It is only the novice in political economy who thinks it is the duty of government to make its citizens happy. Government has no such office. To protect the weak and the minority from the impositions of the strong and the majorityto prevent any one from positively working to render the people unhappy, to do the labor not of an officious inter-meddler in the affairs of men, but of a prudent watchman who prevents outragethese are rather the proper duties of a government. Under the specious pretext of effecting the happiness of the whole community, nearly all the wrongs and intrusions of government have been carried through. The legislature may, and should, when such things fall in its way, lend its potential weight to the cause of virtue and happinessbut to legislate in direct behalf of those objects is never available, and rarely effects any even temporary benefit.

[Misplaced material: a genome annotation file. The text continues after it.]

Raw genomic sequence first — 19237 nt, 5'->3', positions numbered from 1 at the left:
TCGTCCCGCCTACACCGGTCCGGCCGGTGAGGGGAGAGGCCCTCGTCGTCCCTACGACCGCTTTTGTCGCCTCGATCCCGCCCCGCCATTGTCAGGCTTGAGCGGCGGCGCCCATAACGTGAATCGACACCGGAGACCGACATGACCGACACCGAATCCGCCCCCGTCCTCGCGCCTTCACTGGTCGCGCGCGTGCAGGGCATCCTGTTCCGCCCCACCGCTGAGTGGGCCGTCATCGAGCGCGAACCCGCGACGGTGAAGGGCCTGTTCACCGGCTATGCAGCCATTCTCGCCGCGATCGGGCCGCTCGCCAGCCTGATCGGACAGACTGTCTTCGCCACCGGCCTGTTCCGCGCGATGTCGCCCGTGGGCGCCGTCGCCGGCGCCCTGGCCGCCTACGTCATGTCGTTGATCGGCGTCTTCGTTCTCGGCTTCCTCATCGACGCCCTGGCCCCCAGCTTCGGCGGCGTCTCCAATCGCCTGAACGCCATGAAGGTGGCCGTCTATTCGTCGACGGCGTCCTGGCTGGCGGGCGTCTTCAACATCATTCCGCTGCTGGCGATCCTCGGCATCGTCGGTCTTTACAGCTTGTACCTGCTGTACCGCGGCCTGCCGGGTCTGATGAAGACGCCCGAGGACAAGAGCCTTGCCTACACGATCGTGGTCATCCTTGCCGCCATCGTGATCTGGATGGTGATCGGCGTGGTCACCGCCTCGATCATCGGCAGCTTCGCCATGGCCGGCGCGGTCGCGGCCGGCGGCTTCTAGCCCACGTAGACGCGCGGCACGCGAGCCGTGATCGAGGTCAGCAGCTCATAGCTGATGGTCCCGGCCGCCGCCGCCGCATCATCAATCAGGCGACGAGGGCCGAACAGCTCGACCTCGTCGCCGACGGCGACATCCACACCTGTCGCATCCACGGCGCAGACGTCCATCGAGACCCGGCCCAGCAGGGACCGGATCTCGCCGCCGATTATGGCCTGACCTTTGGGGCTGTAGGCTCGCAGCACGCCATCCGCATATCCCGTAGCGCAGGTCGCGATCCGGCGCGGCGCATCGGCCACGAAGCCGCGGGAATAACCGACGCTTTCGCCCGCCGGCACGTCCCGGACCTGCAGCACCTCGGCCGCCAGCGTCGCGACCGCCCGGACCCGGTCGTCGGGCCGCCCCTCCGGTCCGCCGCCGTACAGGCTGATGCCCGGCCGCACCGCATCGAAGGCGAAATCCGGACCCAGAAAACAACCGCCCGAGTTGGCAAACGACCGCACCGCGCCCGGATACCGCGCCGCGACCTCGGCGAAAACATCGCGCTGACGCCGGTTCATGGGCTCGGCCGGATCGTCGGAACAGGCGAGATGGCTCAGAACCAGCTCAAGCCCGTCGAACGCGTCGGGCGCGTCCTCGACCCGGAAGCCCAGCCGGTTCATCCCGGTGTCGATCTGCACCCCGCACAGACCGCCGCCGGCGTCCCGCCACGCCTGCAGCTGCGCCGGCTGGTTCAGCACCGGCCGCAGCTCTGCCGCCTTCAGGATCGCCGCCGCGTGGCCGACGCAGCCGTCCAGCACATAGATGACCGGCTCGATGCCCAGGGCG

Walter Whitman (May 31, 1819 - March 26, 1892) was an American poet, essayist, journalist, and humanist. Proclaimed the "greatest of all American poets" by many foreign observers a mere four years after his death, he is viewed as the first urban poet. He was a part of the transition between Transcendentalism and Realism, incorporating both views in his works. His works have been translated into more than twenty-five languages. Whitman is among the most influential and controversial poets in the American canon. His work has been described as a "rude shock" and "the most audacious and debatable contribution yet made to American literature."